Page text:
How to counsel patients about postpartum sex

Traditional postpartum sexual education is not evidence-based and has limited effectiveness. More up-to-date strategies can be easily incorporated into even the busiest clinical practice. We offer the following counseling model for you to consider when addressing the sexual health of patients postpartum.

Educate, legitimize, and normalize

The first sexual encounter after childbirth can be an important step for couples to reclaim their intimate relationship.

Adaptation to the parental role, physical healing, hormonal changes, breastfeeding, and sleep deprivation contribute to a profound psychosocial challenge. The resumption of sexual activities and a satisfying postpartum sex life depend on many variables, many of which the patient may not even be aware.

First, do not assume that all patients are heterosexual and that intercourse is their only form of sexual activity.

Second, it is important to be proactive in antepartum and postpartum counseling and to offer anticipatory guidance. Counseling can take place any time during routine prenatal care, as well as at the time of hospital discharge and the postpartum visit.

Reassure the patient that, if sexual activity and frequency are lower during pregnancy and the postpartum period, it is likely a normal transition. Also give the patient time to talk about her expectations and perceptions. Explain to her the normal fluctuations and variability of sexual interest and enjoyment in pregnancy and the puerperium, and suggest that she consider alternative options for intimate expression, non-coital sexual activities, and mutual pleasure within her cultural context.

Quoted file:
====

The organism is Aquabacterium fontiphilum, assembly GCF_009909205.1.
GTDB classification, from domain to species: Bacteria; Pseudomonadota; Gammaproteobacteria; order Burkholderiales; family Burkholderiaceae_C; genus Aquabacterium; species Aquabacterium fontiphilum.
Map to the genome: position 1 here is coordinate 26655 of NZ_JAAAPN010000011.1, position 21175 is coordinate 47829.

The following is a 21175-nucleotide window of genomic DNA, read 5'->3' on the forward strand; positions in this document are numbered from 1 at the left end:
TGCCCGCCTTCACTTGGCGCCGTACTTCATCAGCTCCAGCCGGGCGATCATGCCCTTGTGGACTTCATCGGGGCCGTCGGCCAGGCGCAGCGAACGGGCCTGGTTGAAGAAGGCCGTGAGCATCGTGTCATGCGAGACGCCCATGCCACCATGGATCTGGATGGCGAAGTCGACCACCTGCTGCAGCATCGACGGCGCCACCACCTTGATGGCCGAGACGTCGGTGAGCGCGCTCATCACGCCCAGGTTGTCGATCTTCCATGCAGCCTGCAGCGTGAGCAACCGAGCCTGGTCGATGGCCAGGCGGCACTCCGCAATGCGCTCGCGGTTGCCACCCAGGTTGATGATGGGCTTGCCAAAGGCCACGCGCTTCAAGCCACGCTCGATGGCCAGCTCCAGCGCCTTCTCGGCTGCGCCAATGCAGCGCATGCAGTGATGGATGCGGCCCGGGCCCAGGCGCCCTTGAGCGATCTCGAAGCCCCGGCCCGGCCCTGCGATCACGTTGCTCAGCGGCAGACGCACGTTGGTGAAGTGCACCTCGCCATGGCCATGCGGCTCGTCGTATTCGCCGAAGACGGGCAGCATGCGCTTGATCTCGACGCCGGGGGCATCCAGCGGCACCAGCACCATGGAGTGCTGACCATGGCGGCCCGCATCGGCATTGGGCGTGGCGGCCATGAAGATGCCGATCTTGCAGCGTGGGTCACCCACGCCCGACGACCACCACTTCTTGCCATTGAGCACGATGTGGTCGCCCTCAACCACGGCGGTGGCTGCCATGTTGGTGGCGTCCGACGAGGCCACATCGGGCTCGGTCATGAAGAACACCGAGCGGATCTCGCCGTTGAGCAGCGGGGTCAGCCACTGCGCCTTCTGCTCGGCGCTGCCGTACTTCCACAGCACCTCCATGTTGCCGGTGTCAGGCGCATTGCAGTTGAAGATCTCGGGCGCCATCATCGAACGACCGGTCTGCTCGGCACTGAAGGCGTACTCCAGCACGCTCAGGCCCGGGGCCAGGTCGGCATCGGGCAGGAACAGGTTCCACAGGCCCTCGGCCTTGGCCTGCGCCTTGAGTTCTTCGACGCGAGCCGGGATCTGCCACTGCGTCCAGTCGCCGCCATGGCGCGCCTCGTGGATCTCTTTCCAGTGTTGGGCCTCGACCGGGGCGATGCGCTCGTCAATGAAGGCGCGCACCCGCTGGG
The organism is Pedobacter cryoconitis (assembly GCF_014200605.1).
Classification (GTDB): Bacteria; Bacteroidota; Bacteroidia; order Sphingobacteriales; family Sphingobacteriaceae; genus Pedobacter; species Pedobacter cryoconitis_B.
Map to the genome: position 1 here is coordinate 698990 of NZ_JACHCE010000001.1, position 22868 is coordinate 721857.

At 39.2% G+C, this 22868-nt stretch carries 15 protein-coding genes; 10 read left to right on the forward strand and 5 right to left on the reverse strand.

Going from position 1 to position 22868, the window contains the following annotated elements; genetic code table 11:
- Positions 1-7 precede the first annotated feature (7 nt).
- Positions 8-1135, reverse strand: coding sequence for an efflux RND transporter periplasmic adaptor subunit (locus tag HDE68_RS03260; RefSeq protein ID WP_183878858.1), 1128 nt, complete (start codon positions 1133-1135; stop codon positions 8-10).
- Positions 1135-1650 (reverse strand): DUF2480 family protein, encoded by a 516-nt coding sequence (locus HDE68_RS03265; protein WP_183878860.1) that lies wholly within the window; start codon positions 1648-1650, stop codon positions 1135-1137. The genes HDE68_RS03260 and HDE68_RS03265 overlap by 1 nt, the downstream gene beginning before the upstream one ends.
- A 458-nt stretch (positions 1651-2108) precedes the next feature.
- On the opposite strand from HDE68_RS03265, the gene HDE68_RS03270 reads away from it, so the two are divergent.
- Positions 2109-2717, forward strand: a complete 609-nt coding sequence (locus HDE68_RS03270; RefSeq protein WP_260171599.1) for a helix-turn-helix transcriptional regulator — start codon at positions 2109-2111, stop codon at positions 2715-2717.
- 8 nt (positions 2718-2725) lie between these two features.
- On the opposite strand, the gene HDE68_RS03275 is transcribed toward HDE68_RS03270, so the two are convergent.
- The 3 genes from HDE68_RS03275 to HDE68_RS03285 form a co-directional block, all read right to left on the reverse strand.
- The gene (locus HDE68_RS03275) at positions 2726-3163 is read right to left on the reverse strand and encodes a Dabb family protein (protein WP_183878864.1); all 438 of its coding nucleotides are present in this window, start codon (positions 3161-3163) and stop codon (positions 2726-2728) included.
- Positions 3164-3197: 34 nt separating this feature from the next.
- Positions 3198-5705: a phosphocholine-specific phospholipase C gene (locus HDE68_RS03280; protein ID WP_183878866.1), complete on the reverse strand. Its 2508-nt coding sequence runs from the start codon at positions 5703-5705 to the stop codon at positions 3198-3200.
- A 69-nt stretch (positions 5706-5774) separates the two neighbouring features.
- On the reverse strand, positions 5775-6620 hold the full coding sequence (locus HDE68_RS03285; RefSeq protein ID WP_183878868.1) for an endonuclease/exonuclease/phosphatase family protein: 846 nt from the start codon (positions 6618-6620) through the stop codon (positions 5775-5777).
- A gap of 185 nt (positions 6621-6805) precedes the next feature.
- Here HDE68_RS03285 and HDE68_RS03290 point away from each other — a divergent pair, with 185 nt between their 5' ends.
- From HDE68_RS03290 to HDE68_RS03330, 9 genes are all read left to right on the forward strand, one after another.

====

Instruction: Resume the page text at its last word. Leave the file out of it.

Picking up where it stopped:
Be thorough

Take a comprehensive medical, obstetric, psychological, and social history as part of the sexual history. Also perform a physical intake and exam. Questions about urinary and fecal incontinence ought to be part of all postpartum assessment.

Other potential areas to address include the quality of the relationship, prepregnancy sexual function, the support network, planned or unplanned state of the pregnancy, previous pregnancy and delivery outcomes, the health status of current children, and present, previous, and future contraceptive use.29

Consider multiple visits

It is hard to know exactly when to evaluate a patient for postpartum sexual dysfunction, given the impact of pudendal nerve latency, fatigue, and breastfeeding. For this reason, assessment on multiple occasions may be appropriate. Numerous validated scales to assess sexual function can be easily incorporated into clinical practice.

Couples counseling and therapy may be needed in some cases; be aware of referral services in your area for sexual wellness specialists.

The bottom line: A “successful” sexual life does not necessarily mean adequate genital function (e.g., coital orgasm, improved clitoral blood flow, increased sexual frequency) but, rather, a sexual life that is intimate and satisfying to the individual patient.